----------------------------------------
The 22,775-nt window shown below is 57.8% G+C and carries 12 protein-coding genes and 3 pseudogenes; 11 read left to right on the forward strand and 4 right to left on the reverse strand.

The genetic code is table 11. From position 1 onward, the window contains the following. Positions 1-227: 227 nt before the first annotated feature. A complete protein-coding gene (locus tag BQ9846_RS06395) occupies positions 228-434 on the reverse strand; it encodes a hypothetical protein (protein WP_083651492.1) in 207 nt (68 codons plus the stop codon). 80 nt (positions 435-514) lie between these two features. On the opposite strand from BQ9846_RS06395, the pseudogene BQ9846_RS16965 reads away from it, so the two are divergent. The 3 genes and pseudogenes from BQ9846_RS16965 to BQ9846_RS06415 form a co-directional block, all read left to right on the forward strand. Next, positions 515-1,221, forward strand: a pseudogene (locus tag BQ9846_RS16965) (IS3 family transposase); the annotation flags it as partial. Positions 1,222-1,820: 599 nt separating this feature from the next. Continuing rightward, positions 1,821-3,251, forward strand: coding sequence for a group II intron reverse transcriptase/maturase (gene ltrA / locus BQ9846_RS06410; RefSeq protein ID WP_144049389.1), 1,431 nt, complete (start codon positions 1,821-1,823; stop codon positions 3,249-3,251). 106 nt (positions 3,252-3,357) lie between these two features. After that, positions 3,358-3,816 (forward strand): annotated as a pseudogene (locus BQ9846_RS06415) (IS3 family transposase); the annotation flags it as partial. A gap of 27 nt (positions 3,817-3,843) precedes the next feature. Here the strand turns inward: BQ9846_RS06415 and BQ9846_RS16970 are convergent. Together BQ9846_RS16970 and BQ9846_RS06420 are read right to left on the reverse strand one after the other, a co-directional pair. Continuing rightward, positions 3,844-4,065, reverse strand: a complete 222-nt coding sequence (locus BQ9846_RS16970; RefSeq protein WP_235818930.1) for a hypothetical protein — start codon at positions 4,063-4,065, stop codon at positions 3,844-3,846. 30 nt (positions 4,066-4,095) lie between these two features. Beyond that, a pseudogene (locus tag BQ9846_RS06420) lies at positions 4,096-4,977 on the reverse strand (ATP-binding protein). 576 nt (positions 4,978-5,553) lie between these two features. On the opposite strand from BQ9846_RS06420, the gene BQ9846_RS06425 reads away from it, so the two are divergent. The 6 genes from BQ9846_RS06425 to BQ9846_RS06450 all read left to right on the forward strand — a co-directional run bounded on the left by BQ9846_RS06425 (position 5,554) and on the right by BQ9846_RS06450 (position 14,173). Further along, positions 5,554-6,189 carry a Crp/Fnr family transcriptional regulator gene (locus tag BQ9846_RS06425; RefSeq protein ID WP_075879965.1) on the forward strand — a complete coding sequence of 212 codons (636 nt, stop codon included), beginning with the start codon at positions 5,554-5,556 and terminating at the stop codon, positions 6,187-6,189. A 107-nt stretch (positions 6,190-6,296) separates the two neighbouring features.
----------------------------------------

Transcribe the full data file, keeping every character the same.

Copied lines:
The 22,775-nt window shown below is 57.8% G+C and carries 12 protein-coding genes and 3 pseudogenes; 11 read left to right on the forward strand and 4 right to left on the reverse strand.

The genetic code is table 11. From position 1 onward, the window contains the following. Positions 1-227: 227 nt before the first annotated feature. A complete protein-coding gene (locus tag BQ9846_RS06395) occupies positions 228-434 on the reverse strand; it encodes a hypothetical protein (protein WP_083651492.1) in 207 nt (68 codons plus the stop codon). 80 nt (positions 435-514) lie between these two features. On the opposite strand from BQ9846_RS06395, the pseudogene BQ9846_RS16965 reads away from it, so the two are divergent. The 3 genes and pseudogenes from BQ9846_RS16965 to BQ9846_RS06415 form a co-directional block, all read left to right on the forward strand. Next, positions 515-1,221, forward strand: a pseudogene (locus tag BQ9846_RS16965) (IS3 family transposase); the annotation flags it as partial. Positions 1,222-1,820: 599 nt separating this feature from the next. Continuing rightward, positions 1,821-3,251, forward strand: coding sequence for a group II intron reverse transcriptase/maturase (gene ltrA / locus BQ9846_RS06410; RefSeq protein ID WP_144049389.1), 1,431 nt, complete (start codon positions 1,821-1,823; stop codon positions 3,249-3,251). 106 nt (positions 3,252-3,357) lie between these two features. After that, positions 3,358-3,816 (forward strand): annotated as a pseudogene (locus BQ9846_RS06415) (IS3 family transposase); the annotation flags it as partial. A gap of 27 nt (positions 3,817-3,843) precedes the next feature. Here the strand turns inward: BQ9846_RS06415 and BQ9846_RS16970 are convergent. Together BQ9846_RS16970 and BQ9846_RS06420 are read right to left on the reverse strand one after the other, a co-directional pair. Continuing rightward, positions 3,844-4,065, reverse strand: a complete 222-nt coding sequence (locus BQ9846_RS16970; RefSeq protein WP_235818930.1) for a hypothetical protein — start codon at positions 4,063-4,065, stop codon at positions 3,844-3,846. 30 nt (positions 4,066-4,095) lie between these two features. Beyond that, a pseudogene (locus tag BQ9846_RS06420) lies at positions 4,096-4,977 on the reverse strand (ATP-binding protein). 576 nt (positions 4,978-5,553) lie between these two features. On the opposite strand from BQ9846_RS06420, the gene BQ9846_RS06425 reads away from it, so the two are divergent. The 6 genes from BQ9846_RS06425 to BQ9846_RS06450 all read left to right on the forward strand — a co-directional run bounded on the left by BQ9846_RS06425 (position 5,554) and on the right by BQ9846_RS06450 (position 14,173). Further along, positions 5,554-6,189 carry a Crp/Fnr family transcriptional regulator gene (locus tag BQ9846_RS06425; RefSeq protein ID WP_075879965.1) on the forward strand — a complete coding sequence of 212 codons (636 nt, stop codon included), beginning with the start codon at positions 5,554-5,556 and terminating at the stop codon, positions 6,187-6,189. A 107-nt stretch (positions 6,190-6,296) separates the two neighbouring features.